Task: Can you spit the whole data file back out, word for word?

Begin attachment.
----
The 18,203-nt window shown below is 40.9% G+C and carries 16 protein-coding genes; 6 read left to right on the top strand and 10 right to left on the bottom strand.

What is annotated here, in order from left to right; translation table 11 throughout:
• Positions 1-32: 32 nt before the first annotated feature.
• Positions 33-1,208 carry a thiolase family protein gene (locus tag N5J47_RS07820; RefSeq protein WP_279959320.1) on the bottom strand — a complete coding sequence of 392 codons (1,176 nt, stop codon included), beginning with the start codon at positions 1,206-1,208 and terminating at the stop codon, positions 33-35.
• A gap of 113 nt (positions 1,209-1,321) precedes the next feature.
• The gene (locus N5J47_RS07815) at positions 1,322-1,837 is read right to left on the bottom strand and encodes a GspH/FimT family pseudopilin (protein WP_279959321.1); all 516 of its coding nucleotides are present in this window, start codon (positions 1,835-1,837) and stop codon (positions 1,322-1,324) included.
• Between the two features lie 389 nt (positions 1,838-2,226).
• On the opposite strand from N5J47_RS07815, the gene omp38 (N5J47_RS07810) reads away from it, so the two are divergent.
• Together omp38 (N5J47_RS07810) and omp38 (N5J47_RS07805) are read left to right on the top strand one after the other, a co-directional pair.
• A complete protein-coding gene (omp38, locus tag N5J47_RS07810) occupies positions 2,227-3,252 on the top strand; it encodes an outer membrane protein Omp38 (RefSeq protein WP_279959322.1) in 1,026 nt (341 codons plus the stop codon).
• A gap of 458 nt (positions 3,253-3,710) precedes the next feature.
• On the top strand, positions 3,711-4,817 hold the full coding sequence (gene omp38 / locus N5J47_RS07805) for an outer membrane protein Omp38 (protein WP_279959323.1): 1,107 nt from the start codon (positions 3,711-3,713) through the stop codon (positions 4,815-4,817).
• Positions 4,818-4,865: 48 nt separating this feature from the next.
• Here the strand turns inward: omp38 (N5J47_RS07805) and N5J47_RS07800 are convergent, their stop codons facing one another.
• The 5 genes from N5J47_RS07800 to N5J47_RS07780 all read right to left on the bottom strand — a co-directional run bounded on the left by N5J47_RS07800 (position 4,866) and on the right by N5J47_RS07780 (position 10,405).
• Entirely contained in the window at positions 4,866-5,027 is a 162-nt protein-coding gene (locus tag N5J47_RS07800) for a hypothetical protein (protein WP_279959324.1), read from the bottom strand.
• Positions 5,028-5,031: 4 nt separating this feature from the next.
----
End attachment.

The 18,203-nt window shown below is 40.9% G+C and carries 16 protein-coding genes; 6 read left to right on the top strand and 10 right to left on the bottom strand.

What is annotated here, in order from left to right; translation table 11 throughout:
• Positions 1-32: 32 nt before the first annotated feature.
• Positions 33-1,208 carry a thiolase family protein gene (locus tag N5J47_RS07820; RefSeq protein WP_279959320.1) on the bottom strand — a complete coding sequence of 392 codons (1,176 nt, stop codon included), beginning with the start codon at positions 1,206-1,208 and terminating at the stop codon, positions 33-35.
• A gap of 113 nt (positions 1,209-1,321) precedes the next feature.
• The gene (locus N5J47_RS07815) at positions 1,322-1,837 is read right to left on the bottom strand and encodes a GspH/FimT family pseudopilin (protein WP_279959321.1); all 516 of its coding nucleotides are present in this window, start codon (positions 1,835-1,837) and stop codon (positions 1,322-1,324) included.
• Between the two features lie 389 nt (positions 1,838-2,226).
• On the opposite strand from N5J47_RS07815, the gene omp38 (N5J47_RS07810) reads away from it, so the two are divergent.
• Together omp38 (N5J47_RS07810) and omp38 (N5J47_RS07805) are read left to right on the top strand one after the other, a co-directional pair.
• A complete protein-coding gene (omp38, locus tag N5J47_RS07810) occupies positions 2,227-3,252 on the top strand; it encodes an outer membrane protein Omp38 (RefSeq protein WP_279959322.1) in 1,026 nt (341 codons plus the stop codon).
• A gap of 458 nt (positions 3,253-3,710) precedes the next feature.
• On the top strand, positions 3,711-4,817 hold the full coding sequence (gene omp38 / locus N5J47_RS07805) for an outer membrane protein Omp38 (protein WP_279959323.1): 1,107 nt from the start codon (positions 3,711-3,713) through the stop codon (positions 4,815-4,817).
• Positions 4,818-4,865: 48 nt separating this feature from the next.
• Here the strand turns inward: omp38 (N5J47_RS07805) and N5J47_RS07800 are convergent, their stop codons facing one another.
• The 5 genes from N5J47_RS07800 to N5J47_RS07780 all read right to left on the bottom strand — a co-directional run bounded on the left by N5J47_RS07800 (position 4,866) and on the right by N5J47_RS07780 (position 10,405).
• Entirely contained in the window at positions 4,866-5,027 is a 162-nt protein-coding gene (locus tag N5J47_RS07800) for a hypothetical protein (protein WP_279959324.1), read from the bottom strand.
• Positions 5,028-5,031: 4 nt separating this feature from the next.